Poster Presentation Clinical Oncology Society of Australia Annual Scientific Meeting 2017

How well are co-morbidities managed in cancer? Results of a national survey of breast cancer survivors. (#337)

Bogda Koczwara 1 , Arduino A Mangoni 2 , Rosie Meng 2 , Danielle Spence 3 , Malcolm Battersby 2 , Sharon Lawn 2
  1. Flinders Centre for Innovation in Cancer, Bedford Park, SA, Australia
  2. Flinders University of South Australia, Adelaide, Australia
  3. Breast Cancer Network Australia, Melbourne, Vic, Australia


Breast cancer survivors experience significant burden from non-cancer chronic conditions, particularly cardio-metabolic, osteoporosis and mental illness. Little is known about how these conditions impact wellbeing and how well they are managed. We conducted an online survey of breast cancer survivors to examine the burden of chronic disease, its impact, care received, and its alignment with principles of chronic disease management.


A 22-item study-specific online survey was developed and pilot tested. The survey incorporated questions about presence of chronic conditions using the Charlson Comorbidity Index (CCI), functional status using Vulnerable Elders Survey (VES), and perceived quality of care for cancer and non-cancer conditions using the Patient Assessment of Care for Chronic Conditions Survey (PACIC). Members of Breast Cancer Network Australia (BCNA) were invited via email to complete the survey either online or through direct mail.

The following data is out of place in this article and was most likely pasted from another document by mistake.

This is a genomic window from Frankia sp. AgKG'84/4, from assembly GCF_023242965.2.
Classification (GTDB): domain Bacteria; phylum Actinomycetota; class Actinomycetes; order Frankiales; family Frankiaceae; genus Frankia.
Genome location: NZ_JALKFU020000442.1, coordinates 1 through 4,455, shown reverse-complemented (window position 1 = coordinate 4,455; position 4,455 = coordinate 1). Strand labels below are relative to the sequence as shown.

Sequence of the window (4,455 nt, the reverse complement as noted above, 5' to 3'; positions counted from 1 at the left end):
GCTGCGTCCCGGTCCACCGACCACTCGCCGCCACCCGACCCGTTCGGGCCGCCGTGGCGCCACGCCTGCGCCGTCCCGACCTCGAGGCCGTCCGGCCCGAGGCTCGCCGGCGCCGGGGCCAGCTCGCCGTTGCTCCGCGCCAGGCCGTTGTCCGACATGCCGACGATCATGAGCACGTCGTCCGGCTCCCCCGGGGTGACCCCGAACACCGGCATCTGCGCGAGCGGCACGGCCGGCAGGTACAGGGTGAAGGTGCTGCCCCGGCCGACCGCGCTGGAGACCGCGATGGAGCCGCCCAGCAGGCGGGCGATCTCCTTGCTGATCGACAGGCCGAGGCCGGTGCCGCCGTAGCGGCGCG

The survey was sent to 2,198 members of BCNA and 177 responses were received (8.1%). All respondents were women aged 32-88 (median 60 yrs). The majority were Caucasian (171; 99%), married (116, 68%) and had private insurance (137; 80%). Other health conditions were reported by 159 (89%) with the most common conditions reported including chronic pain, fatigue, peripheral neuropathy and mental disorders. Good to excellent health was reported by 120 (73%). When asked about non-cancer chronic condition management, <20% were routinely asked about management goals, helped to set specific goals or asked about health habits. Less than 40% were asked about any problems with medications. These strategies were even less likely applied with regards to cancer-specific care.


Chronic conditions are common among breast cancer survivors. In this population of survivors with good health status and high rates of private insurance, the management of chronic conditions, and the management of breast cancer itself demonstrate limited alignment with established chronic disease management principles.